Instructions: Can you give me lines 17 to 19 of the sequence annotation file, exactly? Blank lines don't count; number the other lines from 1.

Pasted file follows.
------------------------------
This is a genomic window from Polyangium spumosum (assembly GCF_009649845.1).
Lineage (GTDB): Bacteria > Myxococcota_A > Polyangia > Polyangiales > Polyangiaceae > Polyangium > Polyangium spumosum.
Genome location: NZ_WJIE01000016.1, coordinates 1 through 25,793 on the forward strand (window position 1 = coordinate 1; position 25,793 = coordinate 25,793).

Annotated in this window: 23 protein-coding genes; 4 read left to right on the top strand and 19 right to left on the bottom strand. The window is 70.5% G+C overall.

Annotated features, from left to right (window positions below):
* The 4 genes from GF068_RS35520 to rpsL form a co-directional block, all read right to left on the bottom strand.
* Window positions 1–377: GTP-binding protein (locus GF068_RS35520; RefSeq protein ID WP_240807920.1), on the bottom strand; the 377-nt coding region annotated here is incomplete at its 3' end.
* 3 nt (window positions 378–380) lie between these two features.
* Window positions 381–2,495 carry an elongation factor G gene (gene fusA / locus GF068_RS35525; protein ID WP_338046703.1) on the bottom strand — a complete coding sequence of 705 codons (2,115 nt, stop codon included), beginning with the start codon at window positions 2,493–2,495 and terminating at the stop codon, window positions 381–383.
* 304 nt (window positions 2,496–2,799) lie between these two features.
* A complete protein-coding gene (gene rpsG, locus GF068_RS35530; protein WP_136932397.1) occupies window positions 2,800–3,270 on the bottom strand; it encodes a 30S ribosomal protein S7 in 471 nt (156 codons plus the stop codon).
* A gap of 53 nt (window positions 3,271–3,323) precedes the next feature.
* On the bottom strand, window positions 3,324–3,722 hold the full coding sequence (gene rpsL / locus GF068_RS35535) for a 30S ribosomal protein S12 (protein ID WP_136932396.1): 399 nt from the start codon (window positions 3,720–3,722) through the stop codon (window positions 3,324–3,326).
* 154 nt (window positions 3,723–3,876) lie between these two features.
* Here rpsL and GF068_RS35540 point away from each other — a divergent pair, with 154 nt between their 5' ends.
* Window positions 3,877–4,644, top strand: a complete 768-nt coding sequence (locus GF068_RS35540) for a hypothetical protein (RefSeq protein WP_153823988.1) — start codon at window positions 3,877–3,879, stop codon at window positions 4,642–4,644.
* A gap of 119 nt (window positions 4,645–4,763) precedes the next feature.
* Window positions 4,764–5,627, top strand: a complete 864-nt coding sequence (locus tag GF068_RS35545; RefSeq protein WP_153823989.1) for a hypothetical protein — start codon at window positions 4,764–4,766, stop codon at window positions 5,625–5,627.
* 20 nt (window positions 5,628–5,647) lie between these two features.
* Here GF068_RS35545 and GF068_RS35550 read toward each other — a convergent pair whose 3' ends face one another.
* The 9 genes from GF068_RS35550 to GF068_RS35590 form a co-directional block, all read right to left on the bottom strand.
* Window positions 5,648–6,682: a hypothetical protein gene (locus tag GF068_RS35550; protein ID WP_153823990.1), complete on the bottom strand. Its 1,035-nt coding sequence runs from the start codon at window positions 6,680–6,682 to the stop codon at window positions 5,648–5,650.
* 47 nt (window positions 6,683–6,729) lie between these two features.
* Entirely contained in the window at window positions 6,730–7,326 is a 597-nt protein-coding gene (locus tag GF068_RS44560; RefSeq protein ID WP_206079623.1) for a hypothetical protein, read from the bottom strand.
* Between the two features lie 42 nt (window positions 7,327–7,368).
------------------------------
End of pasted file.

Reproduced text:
* A gap of 119 nt (window positions 4,645–4,763) precedes the next feature.
* Window positions 4,764–5,627, top strand: a complete 864-nt coding sequence (locus tag GF068_RS35545; RefSeq protein WP_153823989.1) for a hypothetical protein — start codon at window positions 4,764–4,766, stop codon at window positions 5,625–5,627.
* 20 nt (window positions 5,628–5,647) lie between these two features.